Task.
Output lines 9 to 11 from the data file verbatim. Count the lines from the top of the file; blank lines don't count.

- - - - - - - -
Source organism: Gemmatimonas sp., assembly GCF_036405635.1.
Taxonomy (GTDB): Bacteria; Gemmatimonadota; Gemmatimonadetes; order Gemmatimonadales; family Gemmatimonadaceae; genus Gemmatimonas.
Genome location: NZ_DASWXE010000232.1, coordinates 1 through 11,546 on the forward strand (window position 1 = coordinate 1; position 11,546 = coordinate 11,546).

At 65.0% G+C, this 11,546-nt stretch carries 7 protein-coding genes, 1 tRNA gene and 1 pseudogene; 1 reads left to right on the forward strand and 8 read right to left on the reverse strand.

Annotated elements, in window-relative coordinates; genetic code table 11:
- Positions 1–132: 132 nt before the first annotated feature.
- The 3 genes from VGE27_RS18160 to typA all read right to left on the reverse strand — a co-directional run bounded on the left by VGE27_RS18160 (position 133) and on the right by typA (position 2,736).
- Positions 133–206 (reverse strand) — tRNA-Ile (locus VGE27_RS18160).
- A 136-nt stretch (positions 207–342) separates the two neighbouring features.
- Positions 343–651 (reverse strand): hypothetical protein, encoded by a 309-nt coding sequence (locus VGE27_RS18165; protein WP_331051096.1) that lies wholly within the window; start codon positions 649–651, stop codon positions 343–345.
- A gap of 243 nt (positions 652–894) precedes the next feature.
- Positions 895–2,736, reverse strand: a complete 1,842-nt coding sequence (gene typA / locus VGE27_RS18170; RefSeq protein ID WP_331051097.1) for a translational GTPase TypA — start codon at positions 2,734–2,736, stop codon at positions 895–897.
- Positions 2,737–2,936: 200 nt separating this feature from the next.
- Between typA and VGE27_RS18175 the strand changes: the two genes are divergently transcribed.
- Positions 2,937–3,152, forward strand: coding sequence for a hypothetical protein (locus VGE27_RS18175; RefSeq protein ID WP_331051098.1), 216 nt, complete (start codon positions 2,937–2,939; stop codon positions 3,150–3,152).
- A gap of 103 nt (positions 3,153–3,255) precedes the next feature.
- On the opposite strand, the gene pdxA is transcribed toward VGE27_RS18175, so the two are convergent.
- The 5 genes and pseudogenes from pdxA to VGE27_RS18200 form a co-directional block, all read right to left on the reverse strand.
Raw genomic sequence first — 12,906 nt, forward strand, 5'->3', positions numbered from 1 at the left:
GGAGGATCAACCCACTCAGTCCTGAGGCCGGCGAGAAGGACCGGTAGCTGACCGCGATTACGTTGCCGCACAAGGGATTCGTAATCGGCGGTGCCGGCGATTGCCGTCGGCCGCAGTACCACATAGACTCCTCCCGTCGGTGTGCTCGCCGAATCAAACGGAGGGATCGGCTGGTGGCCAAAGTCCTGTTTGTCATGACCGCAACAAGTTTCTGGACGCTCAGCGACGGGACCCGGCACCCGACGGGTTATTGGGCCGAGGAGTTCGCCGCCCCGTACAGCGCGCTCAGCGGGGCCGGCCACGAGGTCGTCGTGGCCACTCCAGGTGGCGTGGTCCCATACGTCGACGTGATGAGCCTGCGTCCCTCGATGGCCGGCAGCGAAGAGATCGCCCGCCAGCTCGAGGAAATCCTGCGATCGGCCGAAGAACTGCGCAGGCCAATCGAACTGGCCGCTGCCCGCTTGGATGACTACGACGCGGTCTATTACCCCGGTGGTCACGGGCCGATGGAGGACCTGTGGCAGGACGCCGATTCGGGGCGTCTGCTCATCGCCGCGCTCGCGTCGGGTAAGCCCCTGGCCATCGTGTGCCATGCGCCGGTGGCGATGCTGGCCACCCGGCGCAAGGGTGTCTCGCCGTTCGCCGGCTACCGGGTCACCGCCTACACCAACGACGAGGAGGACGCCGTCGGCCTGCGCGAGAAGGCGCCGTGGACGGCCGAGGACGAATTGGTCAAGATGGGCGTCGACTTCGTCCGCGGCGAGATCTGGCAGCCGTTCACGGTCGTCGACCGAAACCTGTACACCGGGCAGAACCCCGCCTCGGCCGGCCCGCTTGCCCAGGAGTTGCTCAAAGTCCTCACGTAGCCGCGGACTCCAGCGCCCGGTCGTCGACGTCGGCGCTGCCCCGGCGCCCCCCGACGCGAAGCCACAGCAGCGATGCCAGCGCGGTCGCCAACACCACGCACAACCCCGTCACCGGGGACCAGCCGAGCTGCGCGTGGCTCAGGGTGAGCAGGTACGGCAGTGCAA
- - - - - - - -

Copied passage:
- A 136-nt stretch (positions 207–342) separates the two neighbouring features.
- Positions 343–651 (reverse strand): hypothetical protein, encoded by a 309-nt coding sequence (locus VGE27_RS18165; protein WP_331051096.1) that lies wholly within the window; start codon positions 649–651, stop codon positions 343–345.
- A gap of 243 nt (positions 652–894) precedes the next feature.